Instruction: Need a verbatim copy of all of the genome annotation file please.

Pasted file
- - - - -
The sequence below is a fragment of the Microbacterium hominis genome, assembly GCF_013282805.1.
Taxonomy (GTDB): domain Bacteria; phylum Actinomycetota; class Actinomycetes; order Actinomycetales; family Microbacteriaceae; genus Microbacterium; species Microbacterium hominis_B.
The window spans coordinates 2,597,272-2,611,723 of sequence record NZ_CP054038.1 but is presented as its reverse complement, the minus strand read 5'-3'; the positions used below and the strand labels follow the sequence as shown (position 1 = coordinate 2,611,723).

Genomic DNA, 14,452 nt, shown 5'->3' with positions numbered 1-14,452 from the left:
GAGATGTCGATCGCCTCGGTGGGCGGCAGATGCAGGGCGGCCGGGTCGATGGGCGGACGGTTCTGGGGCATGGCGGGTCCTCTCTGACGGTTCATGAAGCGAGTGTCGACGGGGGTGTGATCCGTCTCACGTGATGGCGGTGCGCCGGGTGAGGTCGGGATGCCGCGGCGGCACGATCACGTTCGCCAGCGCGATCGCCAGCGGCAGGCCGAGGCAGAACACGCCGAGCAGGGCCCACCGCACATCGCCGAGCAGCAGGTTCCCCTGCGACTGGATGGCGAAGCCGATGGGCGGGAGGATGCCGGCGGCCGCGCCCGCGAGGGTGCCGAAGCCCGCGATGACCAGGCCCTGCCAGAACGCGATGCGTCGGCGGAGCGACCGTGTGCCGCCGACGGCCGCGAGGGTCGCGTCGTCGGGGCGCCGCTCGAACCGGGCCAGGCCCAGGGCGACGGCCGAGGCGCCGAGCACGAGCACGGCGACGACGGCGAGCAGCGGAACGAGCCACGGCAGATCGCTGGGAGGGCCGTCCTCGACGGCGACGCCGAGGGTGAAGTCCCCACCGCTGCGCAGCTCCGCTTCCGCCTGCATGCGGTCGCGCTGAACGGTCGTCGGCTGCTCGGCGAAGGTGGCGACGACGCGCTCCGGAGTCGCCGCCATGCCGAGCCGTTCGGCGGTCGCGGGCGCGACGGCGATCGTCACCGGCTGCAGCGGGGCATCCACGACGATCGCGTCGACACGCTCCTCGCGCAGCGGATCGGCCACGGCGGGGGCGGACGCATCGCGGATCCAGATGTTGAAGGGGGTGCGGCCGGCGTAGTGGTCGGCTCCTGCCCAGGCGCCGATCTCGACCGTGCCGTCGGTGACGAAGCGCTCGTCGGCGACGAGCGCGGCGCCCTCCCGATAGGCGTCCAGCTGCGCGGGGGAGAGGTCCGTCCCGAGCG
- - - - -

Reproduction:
The sequence below is a fragment of the Microbacterium hominis genome, assembly GCF_013282805.1.
Taxonomy (GTDB): domain Bacteria; phylum Actinomycetota; class Actinomycetes; order Actinomycetales; family Microbacteriaceae; genus Microbacterium; species Microbacterium hominis_B.
The window spans coordinates 2,597,272-2,611,723 of sequence record NZ_CP054038.1 but is presented as its reverse complement, the minus strand read 5'-3'; the positions used below and the strand labels follow the sequence as shown (position 1 = coordinate 2,611,723).

Genomic DNA, 14,452 nt, shown 5'->3' with positions numbered 1-14,452 from the left:
GAGATGTCGATCGCCTCGGTGGGCGGCAGATGCAGGGCGGCCGGGTCGATGGGCGGACGGTTCTGGGGCATGGCGGGTCCTCTCTGACGGTTCATGAAGCGAGTGTCGACGGGGGTGTGATCCGTCTCACGTGATGGCGGTGCGCCGGGTGAGGTCGGGATGCCGCGGCGGCACGATCACGTTCGCCAGCGCGATCGCCAGCGGCAGGCCGAGGCAGAACACGCCGAGCAGGGCCCACCGCACATCGCCGAGCAGCAGGTTCCCCTGCGACTGGATGGCGAAGCCGATGGGCGGGAGGATGCCGGCGGCCGCGCCCGCGAGGGTGCCGAAGCCCGCGATGACCAGGCCCTGCCAGAACGCGATGCGTCGGCGGAGCGACCGTGTGCCGCCGACGGCCGCGAGGGTCGCGTCGTCGGGGCGCCGCTCGAACCGGGCCAGGCCCAGGGCGACGGCCGAGGCGCCGAGCACGAGCACGGCGACGACGGCGAGCAGCGGAACGAGCCACGGCAGATCGCTGGGAGGGCCGTCCTCGACGGCGACGCCGAGGGTGAAGTCCCCACCGCTGCGCAGCTCCGCTTCCGCCTGCATGCGGTCGCGCTGAACGGTCGTCGGCTGCTCGGCGAAGGTGGCGACGACGCGCTCCGGAGTCGCCGCCATGCCGAGCCGTTCGGCGGTCGCGGGCGCGACGGCGATCGTCACCGGCTGCAGCGGGGCATCCACGACGATCGCGTCGACACGCTCCTCGCGCAGCGGATCGGCCACGGCGGGGGCGGACGCATCGCGGATCCAGATGTTGAAGGGGGTGCGGCCGGCGTAGTGGTCGGCTCCTGCCCAGGCGCCGATCTCGACCGTGCCGTCGGTGACGAAGCGCTCGTCGGCGACGAGCGCGGCGCCCTCCCGATAGGCGTCCAGCTGCGCGGGGGAGAGGTCCGTCCCGAGCG